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Cord Rosary: History

Cord Rosary: History

Q: What is the History of the Cord Rosary?

A: The history of the cord rosary traces back to 1948 when Sister Mary Imeldine, C.S.S.F. taught at the Good Counsel High School in Chicago. An idea occurred during a freshmen religion class that something be done whereby students might actually prove their love and devotion to the Blessed Mother in action, thus begging her intercession for world peace.

The first year 4,000 rosaries were made and sent to Poland. The second year 12,000 rosaries were made and sent to the missionaries and their people in India, Mexico, New Guinea, Philippines, Africa, Indonesia, Pakistan, China, Central America and Japan. The third year, 21,360 rosaries were made. In addition to the places mentioned above there were requests from Brazil, South Sea Islands, Okinawa, Spain, Finland, Bolivia, Chile, Guam, Rhodesia, and some poor missions in the United States where news reached them that free cord rosaries were available.

In the next three years, rosaries were sent mostly to the armed forces as well as missionaries. A total of 129,154 rosaries were dispensed in these six years. In addition, two thousand chaplets of St. Michael were made and distributed.

In the meantime, Sister Imeldine was transferred from Chicago to the new St. Francis Hospital in Milwaukee. In May 1956 the Cord Rosary Workshop began at St. Francis Hospital in Milwaukee. Rosaries were sent by Crusaders called Marionettes from Chicago under the direction of Ruth Gronert, a teacher at Good Counsel High School.

Inspired by the Rosary project, Arleen Harder organized a small group of ten women from St. Helen's Parish to become the Rosary crusaders. Their first meeting was at the St. Francis Hospital on November 21, 1957. At present the Rosary Crusaders number two hundred members from fifty-five parishes, meeting monthly at the hospital.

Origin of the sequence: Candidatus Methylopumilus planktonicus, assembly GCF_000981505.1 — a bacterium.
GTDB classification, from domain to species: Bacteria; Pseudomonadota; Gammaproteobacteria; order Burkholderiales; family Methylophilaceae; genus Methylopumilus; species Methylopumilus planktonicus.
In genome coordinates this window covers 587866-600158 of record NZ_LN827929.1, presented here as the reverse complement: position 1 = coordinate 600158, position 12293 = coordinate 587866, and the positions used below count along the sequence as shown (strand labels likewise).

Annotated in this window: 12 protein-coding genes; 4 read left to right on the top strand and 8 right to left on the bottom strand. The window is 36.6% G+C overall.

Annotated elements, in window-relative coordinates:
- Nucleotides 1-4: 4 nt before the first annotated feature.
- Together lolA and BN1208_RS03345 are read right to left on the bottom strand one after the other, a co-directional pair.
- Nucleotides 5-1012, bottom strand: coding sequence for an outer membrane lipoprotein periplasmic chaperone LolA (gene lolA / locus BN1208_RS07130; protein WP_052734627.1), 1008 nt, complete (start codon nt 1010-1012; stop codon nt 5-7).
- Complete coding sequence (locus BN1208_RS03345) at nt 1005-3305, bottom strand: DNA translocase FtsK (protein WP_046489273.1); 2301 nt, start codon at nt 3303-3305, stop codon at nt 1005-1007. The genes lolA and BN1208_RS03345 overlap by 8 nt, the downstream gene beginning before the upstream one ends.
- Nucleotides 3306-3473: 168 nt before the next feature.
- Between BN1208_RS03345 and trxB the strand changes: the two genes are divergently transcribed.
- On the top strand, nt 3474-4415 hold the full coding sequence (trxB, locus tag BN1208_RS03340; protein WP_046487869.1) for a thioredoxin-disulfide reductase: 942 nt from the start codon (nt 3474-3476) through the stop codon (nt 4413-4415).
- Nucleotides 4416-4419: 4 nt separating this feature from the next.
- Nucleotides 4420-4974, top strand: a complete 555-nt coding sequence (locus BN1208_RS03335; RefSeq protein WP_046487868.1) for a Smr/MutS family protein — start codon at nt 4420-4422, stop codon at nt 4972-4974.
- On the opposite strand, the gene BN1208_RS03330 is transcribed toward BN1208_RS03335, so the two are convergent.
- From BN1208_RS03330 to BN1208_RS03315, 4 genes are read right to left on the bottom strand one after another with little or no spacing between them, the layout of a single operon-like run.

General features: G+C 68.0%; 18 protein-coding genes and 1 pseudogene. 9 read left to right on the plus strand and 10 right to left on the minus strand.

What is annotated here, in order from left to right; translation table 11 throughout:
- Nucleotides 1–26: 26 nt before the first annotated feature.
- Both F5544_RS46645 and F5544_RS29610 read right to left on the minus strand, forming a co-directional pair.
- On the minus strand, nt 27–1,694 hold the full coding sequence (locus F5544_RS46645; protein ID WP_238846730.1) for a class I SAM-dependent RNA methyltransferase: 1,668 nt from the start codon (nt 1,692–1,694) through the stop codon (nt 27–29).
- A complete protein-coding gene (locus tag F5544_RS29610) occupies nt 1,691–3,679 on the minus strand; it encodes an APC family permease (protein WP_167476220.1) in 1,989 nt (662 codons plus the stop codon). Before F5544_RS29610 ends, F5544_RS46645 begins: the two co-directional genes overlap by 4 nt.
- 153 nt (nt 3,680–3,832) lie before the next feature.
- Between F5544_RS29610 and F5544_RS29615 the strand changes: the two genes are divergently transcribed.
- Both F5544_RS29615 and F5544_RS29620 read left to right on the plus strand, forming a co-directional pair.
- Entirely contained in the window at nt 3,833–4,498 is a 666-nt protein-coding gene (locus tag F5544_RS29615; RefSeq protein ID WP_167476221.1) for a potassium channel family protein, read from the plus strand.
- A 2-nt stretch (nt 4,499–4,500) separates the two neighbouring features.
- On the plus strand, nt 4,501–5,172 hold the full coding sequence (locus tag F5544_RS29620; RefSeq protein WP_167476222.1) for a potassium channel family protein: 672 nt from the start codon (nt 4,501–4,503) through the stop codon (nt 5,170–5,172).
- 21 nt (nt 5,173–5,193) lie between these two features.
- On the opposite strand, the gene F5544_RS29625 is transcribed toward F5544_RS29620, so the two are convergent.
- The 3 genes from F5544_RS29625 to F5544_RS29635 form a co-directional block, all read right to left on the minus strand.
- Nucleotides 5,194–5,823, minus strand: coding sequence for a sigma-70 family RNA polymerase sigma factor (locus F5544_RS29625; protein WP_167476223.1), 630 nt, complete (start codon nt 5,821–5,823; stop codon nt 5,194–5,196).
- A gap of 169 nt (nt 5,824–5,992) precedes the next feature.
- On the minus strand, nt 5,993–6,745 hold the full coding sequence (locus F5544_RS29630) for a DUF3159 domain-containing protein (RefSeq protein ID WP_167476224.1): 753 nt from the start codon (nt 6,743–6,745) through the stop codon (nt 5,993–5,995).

Our Rosary Crusaders Club is growing. Ladies invite their relatives, neighbors or friends. Several husbands became Rosary Crusaders. A blind chiropractor from Minnesota learned how to make cord rosaries. Dr. and Mrs. E. Collision through the medium of an article they submitted to a Braille Catholic newspaper aroused the interest of many other blind people who read the article about a blind doctor making rosaries. We have instructions in Braille on how to make the cord rosaries. We have received many letters from the blind who express their desire to make rosaries. One of the blind, Victor McLaughlin from Niles, Michigan made over 130,000 in the past years.

During the first six years, over ten-thousand dollars was spend for cords, crucifixes and postage. Reviewing the past twenty-five years alone, the cost has totaled more then forty-one thousand dollars. Generous donors have contributed toward these expenses.

Rosary Crusaders bring used religious articles, clothing, and literature to be packed with the rosaries sent to our needy brethren. Sister sends some medications and dry food staples in packages with rosaries to people in disaster areas. These are truly appreciated. We try to be a big spiritual family helping the poor, seeking no material returns.

Missionaries from far lands come to express their flock's gratitude and appreciation for the gift of rosaries. The list of our rosary recipients continues to grow. More demands for rosaries continue to come in. During the war we sent many rosaries to the armed forces. Progressively more rosaries have been shipped out with the passing of years.

The recitation of the Rosary has definitely not been out-date or out-moded! It is as popular today as it has been in the past. We have been sending out an average ten thousand to fifteen thousand rosaries each month for many years. The prayers are being recited privately among families, neighbors, special occasions in churches, funeral parlors, and over the radio in many countries.

Since the existence of the Rosary Crusaders, 5,501,809 rosaries were made and sent out. Rosaries are sent to seven continents.

May this history of the Rosary Crusaders inspire and move people to say the rosary in these times of trials and tribulations.

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